The relational universe of a child in care can be quite curious. There is no shortage of people appearing like a multitude of distant stars in a universe and disappearing long before they’ve even become visible. But there are also others, those who are close enough to develop a gravitational pull, who become central to the child’s relational universe. This is true for every person, yet what is different for children in care is the ways in which their relational universe is often thrown out of equilibrium by decisions outside their control: placement moves resulting in loss of friends, school changes as well as new carers, limitations to family contact, changing social workers, gaining new friends. The frequency with which many children in care experience such upheaval and its potentially negative consequences makes it imperative to put greater emphasis on developing and sustaining relationships. We argue that a social pedagogical perspective with children’s relational universe at the heart of care and educational practice can provide a useful and visually stimulating framework that considers all past, current and future relationships that surround a child in care. (The model is of course not limited to children in care and can equally be applied to working with families, elderly people or any other individuals, groups and communities.)
The importance of positive relationships for children in care and leaving care is becoming clear; however, the ‘how, who and when’ is often driven by real and perceived barriers, resources and professional roles. Many children in care have fragmented relationships in communities and once they leave care will often attempt to return to them, even if this exploration is painful when relationships are not as ideal as expected. To identify these relationships early on is crucial to nurturing them and establishing a supportive emotional and social network during their time in care and also for their move to in(ter)dependence. As the Care Inquiry (2013) noted:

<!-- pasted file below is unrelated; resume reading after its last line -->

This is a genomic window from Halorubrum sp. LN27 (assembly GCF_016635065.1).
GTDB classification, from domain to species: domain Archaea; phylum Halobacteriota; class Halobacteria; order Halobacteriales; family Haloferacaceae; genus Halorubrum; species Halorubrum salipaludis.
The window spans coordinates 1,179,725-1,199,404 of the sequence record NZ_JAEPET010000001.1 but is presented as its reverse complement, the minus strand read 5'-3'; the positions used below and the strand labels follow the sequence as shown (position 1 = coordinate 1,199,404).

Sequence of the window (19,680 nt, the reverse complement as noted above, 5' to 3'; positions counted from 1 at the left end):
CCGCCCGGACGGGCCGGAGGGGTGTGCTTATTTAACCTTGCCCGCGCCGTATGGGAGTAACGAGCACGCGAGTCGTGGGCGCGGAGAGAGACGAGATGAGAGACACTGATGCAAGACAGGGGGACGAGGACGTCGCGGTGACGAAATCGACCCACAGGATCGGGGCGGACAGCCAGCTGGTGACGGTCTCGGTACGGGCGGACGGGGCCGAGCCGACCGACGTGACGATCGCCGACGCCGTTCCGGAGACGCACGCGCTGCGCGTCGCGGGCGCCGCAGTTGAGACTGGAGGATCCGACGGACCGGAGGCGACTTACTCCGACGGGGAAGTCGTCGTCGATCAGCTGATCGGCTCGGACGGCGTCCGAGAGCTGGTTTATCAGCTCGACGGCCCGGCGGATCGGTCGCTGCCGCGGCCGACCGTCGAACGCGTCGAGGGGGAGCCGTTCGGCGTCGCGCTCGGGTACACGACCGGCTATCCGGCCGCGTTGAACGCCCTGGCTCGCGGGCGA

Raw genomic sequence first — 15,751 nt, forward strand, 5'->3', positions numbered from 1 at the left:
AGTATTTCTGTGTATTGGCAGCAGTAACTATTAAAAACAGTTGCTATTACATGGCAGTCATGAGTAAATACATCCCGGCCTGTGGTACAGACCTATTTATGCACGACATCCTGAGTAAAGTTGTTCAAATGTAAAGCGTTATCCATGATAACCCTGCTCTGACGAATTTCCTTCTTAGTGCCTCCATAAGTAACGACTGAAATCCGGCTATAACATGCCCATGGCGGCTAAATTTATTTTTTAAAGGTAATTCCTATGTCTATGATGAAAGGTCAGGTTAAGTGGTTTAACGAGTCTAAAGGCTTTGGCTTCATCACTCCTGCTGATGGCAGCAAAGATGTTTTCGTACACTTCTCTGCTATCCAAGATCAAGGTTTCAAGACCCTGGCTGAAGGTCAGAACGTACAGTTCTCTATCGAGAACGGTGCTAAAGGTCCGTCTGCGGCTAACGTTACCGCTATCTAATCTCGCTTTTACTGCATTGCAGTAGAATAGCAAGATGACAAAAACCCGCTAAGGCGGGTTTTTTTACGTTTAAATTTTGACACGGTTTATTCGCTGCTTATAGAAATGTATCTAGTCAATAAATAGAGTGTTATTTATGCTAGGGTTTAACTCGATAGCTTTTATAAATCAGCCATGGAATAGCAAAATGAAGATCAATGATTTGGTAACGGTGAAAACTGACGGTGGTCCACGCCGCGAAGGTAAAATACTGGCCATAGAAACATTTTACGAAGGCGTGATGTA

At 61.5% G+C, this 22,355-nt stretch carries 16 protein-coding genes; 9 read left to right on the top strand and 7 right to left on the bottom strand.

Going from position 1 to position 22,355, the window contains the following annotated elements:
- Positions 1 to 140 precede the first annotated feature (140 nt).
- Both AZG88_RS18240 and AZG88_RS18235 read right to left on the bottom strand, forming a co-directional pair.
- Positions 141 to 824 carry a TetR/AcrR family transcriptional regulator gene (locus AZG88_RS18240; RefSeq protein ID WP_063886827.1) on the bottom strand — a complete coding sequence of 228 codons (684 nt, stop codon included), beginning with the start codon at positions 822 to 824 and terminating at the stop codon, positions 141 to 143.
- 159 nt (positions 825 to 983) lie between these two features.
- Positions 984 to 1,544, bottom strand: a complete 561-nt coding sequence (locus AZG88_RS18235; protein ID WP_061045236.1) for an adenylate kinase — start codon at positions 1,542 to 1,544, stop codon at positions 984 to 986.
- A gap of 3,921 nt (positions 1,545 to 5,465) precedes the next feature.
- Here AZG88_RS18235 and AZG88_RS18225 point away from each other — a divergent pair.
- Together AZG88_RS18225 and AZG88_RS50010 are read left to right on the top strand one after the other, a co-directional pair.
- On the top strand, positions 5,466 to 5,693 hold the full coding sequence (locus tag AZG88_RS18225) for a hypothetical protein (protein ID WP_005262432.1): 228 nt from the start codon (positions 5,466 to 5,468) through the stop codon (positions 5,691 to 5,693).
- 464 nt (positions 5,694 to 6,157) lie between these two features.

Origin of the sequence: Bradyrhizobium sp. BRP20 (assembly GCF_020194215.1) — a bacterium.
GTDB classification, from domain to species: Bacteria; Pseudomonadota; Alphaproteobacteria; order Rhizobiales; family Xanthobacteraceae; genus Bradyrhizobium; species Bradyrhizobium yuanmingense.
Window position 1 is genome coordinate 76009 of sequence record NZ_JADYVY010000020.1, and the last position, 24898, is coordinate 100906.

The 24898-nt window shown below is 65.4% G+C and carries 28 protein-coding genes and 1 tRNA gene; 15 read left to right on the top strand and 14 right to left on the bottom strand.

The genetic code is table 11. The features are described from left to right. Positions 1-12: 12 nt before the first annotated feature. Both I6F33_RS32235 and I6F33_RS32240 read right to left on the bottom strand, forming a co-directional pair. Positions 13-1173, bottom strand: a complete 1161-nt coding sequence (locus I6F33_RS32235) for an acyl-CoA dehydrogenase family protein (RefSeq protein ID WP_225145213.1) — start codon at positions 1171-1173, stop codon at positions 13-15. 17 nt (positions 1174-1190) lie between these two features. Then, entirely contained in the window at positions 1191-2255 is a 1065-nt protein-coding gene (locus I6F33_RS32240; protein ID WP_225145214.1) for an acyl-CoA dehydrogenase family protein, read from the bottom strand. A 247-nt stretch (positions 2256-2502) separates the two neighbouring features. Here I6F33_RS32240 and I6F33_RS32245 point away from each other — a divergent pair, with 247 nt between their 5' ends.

‘Whilst the importance of relationships is often implicit in what we already do for and with children, what has been missing is the determination to view relationships – their extent, their quality, their supportive character and the likelihood of their lasting – as the cornerstone of planning and practice. We need a renewed focus on using resources and approaches that will nurture positive relationships for children who cannot live with their parents. This must drive practice in the future – moving away from the focus on process and on administrative requirements that have come to dominate practice in recent years.’